Petrography and phase equilibria involving the minerals trona (Na 2CO3•NaHCO3•2H2O), nahcolite (NaHCO3), and shortite (Na2CO3•2CaCO 3) from the Eocene Green River Formation provide information on the paleoenvironments that controlled their formation during deposition and diagenesis. Shortite and trona are exclusive to the Wilkins Peak Member (WPM) of the Bridger Basin (BB), WY, whereas nahcolite is the primary Na-carbonate mineral in the contemporaneous Parachute Creek Member of the Piceance Creek Basin (PCB), CO. Trona from the BB and nahcolite from the PCB are stratigraphically associated with oil shale, suggesting deposition in perennial, density stratified saline lakes. Preserved primary textures of trona and nahcolite show that they formed at the air-water interface as microcrystalline chemical muds, which supports the hypothesis that precipitation occurred in contact with the early Eocene atmosphere. New experiments (temperature vs. pCO2) in the NaHCO3 -Na2CO3-CO2-H 2O system show that nahcolite forms at a minimal pCO 2 concentration of ~ 680 ppm at 19.5 °C, 1 atm, which is lower than the pCO2 determined by Eugster (1966) (1330 ppm and 1125 ppm with NaCl added). These new results anchor the minimum pCO2 of the early Eocene atmosphere at ~ 680 ppm.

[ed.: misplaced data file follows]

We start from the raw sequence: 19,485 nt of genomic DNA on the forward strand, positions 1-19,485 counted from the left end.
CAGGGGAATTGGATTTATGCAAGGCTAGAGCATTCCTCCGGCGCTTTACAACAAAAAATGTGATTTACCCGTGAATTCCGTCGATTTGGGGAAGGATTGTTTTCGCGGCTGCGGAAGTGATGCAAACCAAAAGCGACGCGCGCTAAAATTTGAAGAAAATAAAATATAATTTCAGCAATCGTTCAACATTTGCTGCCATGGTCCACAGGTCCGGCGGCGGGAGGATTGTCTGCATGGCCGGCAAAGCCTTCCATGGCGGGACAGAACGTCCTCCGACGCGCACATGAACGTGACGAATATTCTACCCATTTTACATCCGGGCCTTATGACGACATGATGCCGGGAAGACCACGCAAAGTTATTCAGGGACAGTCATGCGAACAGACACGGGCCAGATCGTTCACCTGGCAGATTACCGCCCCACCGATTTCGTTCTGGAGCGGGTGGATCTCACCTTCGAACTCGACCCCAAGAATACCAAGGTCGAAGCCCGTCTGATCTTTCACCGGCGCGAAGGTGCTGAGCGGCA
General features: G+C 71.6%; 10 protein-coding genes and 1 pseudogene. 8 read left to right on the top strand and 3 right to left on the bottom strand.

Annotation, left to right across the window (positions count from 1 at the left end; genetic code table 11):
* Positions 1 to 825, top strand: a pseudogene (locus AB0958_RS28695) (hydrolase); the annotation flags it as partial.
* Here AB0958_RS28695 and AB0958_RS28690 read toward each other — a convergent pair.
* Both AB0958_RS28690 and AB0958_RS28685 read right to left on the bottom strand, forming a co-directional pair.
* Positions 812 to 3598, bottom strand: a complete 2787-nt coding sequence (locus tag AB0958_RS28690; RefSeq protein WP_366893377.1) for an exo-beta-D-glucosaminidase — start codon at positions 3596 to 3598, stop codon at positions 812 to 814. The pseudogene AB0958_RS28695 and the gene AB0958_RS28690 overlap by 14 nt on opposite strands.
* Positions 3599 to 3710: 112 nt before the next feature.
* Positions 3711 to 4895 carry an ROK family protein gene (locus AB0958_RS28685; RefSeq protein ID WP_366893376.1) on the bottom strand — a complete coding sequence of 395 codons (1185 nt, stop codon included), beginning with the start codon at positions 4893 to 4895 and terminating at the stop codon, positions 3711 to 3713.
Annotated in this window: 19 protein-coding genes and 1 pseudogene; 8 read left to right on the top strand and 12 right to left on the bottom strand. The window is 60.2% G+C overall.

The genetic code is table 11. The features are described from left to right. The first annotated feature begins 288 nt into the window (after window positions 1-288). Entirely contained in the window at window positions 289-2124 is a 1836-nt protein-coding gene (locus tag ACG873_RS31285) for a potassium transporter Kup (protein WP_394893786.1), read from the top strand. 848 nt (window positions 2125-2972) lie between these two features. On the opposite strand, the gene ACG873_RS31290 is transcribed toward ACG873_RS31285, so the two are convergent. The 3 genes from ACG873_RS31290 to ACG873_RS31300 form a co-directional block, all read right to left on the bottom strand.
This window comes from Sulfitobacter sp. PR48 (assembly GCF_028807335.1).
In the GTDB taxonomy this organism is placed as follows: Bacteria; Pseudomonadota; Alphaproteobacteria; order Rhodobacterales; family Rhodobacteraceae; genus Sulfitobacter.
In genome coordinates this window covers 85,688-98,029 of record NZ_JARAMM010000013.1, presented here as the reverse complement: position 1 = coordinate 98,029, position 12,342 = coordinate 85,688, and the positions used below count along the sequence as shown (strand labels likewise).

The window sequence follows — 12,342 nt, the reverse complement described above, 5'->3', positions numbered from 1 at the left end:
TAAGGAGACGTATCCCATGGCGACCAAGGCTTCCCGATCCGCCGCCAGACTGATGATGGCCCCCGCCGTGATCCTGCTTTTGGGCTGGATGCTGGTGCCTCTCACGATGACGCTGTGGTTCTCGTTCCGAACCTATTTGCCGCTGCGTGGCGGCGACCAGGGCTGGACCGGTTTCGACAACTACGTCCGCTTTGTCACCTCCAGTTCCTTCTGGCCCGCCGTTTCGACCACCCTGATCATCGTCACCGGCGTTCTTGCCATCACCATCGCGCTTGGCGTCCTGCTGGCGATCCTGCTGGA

Shortite formed diagenetically during burial in the BB as displacive crystals, fracture fills, and pseudomorphous replacements of a precursor Na-Ca-carbonate in carbonate mudstone and oil shale. Experimental results on the thermal stability of shortite in the Na2CO3-CaCO3-H2O system show that it forms at temperatures > 55 °C, 1 atm, and 1.1m Na 2CO3 via the reaction: Na2CO3•CaCO3 •2H2O(pirssonite) + CaCO3(calcite) = Na2CO3•2CaCO3(shortite) + 2H2O. The large area over which shortite occurs in the WPM indicates saline pore fluids existed in the buried lacustrine sediments and that, at times, giant Na-CO3-rich saline alkaline lakes existed in the BB during WPM time. The thermal stability of shortite, coupled with vitrinite reflectance data and inferred regional geothermal gradients, establish that the WPM was buried to depths of ~ 1,500 m and experienced post WPM erosion of ~ 800 m.
|Advisor:||Lowenstein, Tim K.|
|Commitee:||Carroll, Alan R., Demicco, Robert V., Jenkins, David M., Pietras, Jeffrey T.|
|School:||State University of New York at Binghamton|
|Department:||Geological Sciences and Environmental Studies|
|School Location:||United States -- New York|
|Source:||DAI-B 75/11(E), Dissertation Abstracts International|
|Subjects:||Sedimentary Geology, Paleoclimate Science, Geochemistry|
|Keywords:||Evaporites, Green river formation, Nahcolite, Shortite, Sodium carbonates, Trona|
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